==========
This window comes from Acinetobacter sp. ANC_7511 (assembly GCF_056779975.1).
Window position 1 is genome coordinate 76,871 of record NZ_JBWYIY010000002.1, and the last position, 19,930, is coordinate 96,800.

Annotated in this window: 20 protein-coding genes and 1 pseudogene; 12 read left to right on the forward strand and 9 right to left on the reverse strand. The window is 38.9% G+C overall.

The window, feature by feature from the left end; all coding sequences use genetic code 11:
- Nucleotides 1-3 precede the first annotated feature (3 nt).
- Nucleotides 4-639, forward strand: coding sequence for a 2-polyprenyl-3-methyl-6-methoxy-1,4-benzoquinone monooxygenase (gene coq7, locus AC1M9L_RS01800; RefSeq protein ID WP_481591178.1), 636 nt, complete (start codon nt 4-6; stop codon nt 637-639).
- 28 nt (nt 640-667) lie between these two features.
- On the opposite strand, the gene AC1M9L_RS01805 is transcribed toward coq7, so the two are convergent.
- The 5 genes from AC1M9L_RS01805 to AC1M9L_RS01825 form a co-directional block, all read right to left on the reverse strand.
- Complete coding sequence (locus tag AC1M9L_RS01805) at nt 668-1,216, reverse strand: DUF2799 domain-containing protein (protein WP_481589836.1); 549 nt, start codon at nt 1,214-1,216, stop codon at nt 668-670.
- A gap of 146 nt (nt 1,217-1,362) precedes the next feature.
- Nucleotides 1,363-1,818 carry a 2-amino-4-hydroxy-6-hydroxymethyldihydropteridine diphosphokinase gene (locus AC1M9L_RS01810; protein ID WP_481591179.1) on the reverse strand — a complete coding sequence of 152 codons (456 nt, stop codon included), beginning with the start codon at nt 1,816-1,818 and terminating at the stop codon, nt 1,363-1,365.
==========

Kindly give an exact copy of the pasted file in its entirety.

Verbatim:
This window comes from Acinetobacter sp. ANC_7511 (assembly GCF_056779975.1).
Window position 1 is genome coordinate 76,871 of record NZ_JBWYIY010000002.1, and the last position, 19,930, is coordinate 96,800.

Annotated in this window: 20 protein-coding genes and 1 pseudogene; 12 read left to right on the forward strand and 9 right to left on the reverse strand. The window is 38.9% G+C overall.

The window, feature by feature from the left end; all coding sequences use genetic code 11:
- Nucleotides 1-3 precede the first annotated feature (3 nt).
- Nucleotides 4-639, forward strand: coding sequence for a 2-polyprenyl-3-methyl-6-methoxy-1,4-benzoquinone monooxygenase (gene coq7, locus AC1M9L_RS01800; RefSeq protein ID WP_481591178.1), 636 nt, complete (start codon nt 4-6; stop codon nt 637-639).
- 28 nt (nt 640-667) lie between these two features.
- On the opposite strand, the gene AC1M9L_RS01805 is transcribed toward coq7, so the two are convergent.
- The 5 genes from AC1M9L_RS01805 to AC1M9L_RS01825 form a co-directional block, all read right to left on the reverse strand.
- Complete coding sequence (locus tag AC1M9L_RS01805) at nt 668-1,216, reverse strand: DUF2799 domain-containing protein (protein WP_481589836.1); 549 nt, start codon at nt 1,214-1,216, stop codon at nt 668-670.
- A gap of 146 nt (nt 1,217-1,362) precedes the next feature.
- Nucleotides 1,363-1,818 carry a 2-amino-4-hydroxy-6-hydroxymethyldihydropteridine diphosphokinase gene (locus AC1M9L_RS01810; protein ID WP_481591179.1) on the reverse strand — a complete coding sequence of 152 codons (456 nt, stop codon included), beginning with the start codon at nt 1,816-1,818 and terminating at the stop codon, nt 1,363-1,365.